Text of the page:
Whether you’re dreaming of a cross-continent epic or just looking to ride over the next hill to a comfy Airbnb, you’ve come to the right place to launch your cycling adventure.
The definition of bicycle touring (or bicycle travel) is varied and debatable. But we believe that if you’re riding a bicycle for reasons other than training or exercise and leaving home for a night — be it to a remote campsite or the Ritz — you’re probably bicycle touring.
Here we’ll break down the various types of bicycle touring to help you decide which style is best for you. So let’s get the wheels rolling and look at how you can become involved in one of the most enjoyable outdoor pursuits on earth.
To get started, answer a few basic questions to help you determine generally what you want out of your bicycle adventure.
If you want a guide, there are many touring companies that provide group tours with well-trained and helpful guides. Touring companies offer a variety of guided tours with different levels of support but will always map the route for you, reserve accommodations, and organize meals (though not always cook them for you).
No guide needed? The world is your DIY touring oyster.
If you want someone else to carry your gear and provide support, you can do one of two things. Going sans guide, you can convince a friend to drive along your route and provide vehicular support, which could be a great experience for the right person. There are probably people in the world you could pay to provide this service as well, although that might constrict where you can ride.
Or for those wanting a guided tour, you can select a tour company that provides the level of support you’re looking for. Support can range from carrying all of your gear and catering all of your meals (often called fully supported) to carrying some of your gear and providing some meals.
In Europe, a new hybrid touring style is taking off — self-guided supported touring. Self-guided tours are ideal for those who prefer not to travel with a group, yet appreciate the security of a mapped route, designated overnight and dining locations, and gear shuttle all provided by the tour organizer.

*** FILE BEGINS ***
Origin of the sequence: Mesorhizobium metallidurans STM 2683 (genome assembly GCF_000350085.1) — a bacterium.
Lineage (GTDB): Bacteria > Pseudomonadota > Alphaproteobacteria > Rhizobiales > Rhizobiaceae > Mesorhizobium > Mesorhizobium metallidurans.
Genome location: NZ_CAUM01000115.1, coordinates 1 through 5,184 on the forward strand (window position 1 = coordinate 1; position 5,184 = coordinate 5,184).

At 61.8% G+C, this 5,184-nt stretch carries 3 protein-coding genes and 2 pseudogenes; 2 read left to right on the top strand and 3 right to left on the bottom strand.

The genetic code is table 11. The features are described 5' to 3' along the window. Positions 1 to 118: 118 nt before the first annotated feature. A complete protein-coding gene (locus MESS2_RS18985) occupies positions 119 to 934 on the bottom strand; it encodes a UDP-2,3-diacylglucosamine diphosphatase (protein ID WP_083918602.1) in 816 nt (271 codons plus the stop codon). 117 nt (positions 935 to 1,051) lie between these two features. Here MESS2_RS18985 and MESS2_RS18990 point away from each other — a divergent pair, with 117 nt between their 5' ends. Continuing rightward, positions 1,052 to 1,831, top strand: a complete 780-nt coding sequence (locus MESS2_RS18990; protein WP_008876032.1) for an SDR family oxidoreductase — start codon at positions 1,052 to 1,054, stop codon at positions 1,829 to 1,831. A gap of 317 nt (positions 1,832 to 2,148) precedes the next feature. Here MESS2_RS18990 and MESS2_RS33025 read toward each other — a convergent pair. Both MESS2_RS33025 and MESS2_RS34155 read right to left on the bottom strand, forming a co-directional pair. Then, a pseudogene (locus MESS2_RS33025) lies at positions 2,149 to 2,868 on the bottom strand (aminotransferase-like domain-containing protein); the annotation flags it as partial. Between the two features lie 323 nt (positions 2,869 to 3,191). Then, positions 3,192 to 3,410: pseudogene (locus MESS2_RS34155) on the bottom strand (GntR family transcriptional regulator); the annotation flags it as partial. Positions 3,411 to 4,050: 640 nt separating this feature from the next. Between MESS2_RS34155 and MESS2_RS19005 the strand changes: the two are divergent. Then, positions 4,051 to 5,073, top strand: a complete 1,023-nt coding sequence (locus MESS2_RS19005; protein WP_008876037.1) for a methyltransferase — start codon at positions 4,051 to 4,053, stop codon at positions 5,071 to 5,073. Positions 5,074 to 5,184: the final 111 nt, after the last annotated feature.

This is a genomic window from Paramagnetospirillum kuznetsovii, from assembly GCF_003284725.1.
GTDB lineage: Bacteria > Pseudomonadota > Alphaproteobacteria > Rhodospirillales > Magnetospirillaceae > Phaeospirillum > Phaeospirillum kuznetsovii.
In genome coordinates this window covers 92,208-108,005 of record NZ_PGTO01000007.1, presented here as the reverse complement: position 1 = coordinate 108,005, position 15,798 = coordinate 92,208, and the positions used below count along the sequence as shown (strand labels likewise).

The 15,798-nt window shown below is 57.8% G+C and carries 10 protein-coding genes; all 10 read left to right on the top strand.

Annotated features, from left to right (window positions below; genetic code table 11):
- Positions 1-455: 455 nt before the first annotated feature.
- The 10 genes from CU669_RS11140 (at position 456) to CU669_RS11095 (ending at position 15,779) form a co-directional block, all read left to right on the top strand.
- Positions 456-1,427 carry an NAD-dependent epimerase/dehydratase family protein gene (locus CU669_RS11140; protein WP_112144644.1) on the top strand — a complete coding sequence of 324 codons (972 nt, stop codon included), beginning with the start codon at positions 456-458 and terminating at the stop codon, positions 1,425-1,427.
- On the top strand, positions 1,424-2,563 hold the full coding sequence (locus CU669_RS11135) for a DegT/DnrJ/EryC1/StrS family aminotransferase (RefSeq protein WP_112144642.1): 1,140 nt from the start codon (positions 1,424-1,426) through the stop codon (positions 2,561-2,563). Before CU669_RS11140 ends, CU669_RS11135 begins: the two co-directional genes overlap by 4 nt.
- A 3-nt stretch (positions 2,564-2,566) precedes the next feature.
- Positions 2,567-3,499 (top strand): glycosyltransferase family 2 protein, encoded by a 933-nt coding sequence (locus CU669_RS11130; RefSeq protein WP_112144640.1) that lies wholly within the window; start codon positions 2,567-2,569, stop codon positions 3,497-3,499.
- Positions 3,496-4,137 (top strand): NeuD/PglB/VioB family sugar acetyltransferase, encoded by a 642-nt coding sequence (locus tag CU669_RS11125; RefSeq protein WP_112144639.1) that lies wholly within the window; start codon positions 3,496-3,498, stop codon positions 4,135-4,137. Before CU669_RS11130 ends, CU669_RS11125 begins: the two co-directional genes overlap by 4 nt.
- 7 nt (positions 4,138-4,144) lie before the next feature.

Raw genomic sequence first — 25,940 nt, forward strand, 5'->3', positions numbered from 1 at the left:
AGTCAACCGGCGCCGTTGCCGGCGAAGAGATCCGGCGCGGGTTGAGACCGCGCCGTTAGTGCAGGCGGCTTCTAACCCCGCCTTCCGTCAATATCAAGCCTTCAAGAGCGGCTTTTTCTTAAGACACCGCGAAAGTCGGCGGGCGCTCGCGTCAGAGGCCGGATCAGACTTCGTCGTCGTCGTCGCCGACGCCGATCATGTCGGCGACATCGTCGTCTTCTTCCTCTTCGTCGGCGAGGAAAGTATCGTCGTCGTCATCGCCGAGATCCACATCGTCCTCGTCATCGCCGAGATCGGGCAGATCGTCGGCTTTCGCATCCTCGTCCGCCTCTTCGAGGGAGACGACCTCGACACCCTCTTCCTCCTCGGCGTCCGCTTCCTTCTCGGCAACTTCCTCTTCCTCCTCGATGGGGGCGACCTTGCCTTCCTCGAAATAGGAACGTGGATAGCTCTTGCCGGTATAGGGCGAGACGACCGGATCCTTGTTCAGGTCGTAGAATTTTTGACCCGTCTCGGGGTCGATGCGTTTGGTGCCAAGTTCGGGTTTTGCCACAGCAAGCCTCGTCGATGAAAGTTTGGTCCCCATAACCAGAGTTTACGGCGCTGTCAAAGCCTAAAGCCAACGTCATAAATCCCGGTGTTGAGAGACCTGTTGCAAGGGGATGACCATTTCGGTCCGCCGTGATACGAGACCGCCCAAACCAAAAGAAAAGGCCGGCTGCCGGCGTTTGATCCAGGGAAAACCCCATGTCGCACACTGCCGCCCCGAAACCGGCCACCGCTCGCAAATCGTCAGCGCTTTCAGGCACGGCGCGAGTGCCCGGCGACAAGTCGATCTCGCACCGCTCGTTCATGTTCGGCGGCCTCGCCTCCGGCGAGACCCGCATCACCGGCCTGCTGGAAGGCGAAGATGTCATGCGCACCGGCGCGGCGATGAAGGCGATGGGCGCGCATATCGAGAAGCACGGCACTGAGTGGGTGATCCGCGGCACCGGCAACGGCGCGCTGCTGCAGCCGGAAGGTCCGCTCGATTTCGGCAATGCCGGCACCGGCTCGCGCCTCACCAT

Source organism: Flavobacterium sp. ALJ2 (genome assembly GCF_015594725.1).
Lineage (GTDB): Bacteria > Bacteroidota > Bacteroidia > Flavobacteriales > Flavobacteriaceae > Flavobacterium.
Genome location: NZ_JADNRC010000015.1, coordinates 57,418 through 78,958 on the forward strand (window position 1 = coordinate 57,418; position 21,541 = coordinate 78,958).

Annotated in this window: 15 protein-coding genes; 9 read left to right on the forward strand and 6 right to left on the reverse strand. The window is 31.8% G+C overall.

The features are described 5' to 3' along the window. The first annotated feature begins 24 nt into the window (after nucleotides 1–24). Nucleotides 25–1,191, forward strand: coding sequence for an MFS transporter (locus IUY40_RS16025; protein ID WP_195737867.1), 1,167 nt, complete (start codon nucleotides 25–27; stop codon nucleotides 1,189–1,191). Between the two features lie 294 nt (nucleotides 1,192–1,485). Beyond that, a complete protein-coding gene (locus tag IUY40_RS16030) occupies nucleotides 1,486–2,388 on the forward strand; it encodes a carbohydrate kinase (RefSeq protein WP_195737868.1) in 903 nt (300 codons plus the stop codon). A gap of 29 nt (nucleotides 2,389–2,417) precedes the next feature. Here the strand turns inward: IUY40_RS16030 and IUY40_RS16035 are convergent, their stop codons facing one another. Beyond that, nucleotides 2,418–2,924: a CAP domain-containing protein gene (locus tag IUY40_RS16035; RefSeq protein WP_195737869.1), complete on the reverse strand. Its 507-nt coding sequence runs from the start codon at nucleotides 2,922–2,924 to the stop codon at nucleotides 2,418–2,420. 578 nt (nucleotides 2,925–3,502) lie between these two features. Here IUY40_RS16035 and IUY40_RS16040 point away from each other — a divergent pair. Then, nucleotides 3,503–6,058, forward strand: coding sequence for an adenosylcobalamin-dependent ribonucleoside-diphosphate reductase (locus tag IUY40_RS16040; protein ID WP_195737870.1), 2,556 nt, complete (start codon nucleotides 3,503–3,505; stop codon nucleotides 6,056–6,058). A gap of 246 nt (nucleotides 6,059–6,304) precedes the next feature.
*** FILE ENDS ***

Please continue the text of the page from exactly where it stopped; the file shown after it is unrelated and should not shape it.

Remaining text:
If you don’t mind carrying your gear but enjoy the idea of a guided group tour, there are touring types for those too! At Adventure Cycling, we call these Self Contained Tours.
For those who prefer making their own way and carrying all of their own gear, whether in a group of their own making or alone, well, we call that self-contained touring, too, just without the capital T.
In essence, if it’s called supported touring, someone else hauls your things and may provide other types of support. If it’s called self-contained, your bike is the mule and you are the muscle. Both types lead to great bicycle adventures.
Making these two decisions will greatly impact the cost of your cycling adventure and the amount of gear you’ll have to carry (if you’re the one carrying it).
Whether joining an organized guided tour or touring on your own, the cost of your trip will quickly increase with roofed accommodations like hotels and inns. Some would argue that the comfort will increase in tandem. You can accomplish inn-to-inn touring carrying little more than a credit card and a change of clothes (hence why this style is sometimes called “credit-card touring”).
While camping brings the cost down significantly, it increases the amount of gear you’ll need to have and carry (if you’re carrying it). It’s up to you where you want to shed pounds: tent or stars, hot meals or cold, banjo or harmonica? The options depend on your needs.